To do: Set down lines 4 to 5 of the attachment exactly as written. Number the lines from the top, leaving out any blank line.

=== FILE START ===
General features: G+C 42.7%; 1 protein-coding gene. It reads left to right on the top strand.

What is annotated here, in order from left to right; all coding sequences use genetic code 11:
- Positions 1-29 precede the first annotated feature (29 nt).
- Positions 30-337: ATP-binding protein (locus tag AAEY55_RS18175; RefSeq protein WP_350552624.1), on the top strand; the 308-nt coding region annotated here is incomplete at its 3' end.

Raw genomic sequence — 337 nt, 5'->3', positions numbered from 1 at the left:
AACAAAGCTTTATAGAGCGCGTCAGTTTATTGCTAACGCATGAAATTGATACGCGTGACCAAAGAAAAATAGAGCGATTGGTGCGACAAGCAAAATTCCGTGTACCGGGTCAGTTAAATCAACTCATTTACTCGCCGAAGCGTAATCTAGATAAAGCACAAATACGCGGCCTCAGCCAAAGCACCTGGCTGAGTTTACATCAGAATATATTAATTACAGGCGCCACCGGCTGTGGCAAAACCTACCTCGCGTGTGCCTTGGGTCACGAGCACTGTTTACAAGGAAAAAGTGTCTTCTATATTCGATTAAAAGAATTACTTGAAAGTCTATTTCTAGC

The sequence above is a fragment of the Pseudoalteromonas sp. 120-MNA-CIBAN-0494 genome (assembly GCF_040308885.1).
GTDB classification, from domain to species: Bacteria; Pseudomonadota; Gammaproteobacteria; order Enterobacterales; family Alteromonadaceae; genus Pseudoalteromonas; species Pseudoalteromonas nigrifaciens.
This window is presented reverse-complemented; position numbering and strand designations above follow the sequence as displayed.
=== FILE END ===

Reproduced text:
- Positions 30-337: ATP-binding protein (locus tag AAEY55_RS18175; RefSeq protein WP_350552624.1), on the top strand; the 308-nt coding region annotated here is incomplete at its 3' end.

Raw genomic sequence — 337 nt, 5'->3', positions numbered from 1 at the left: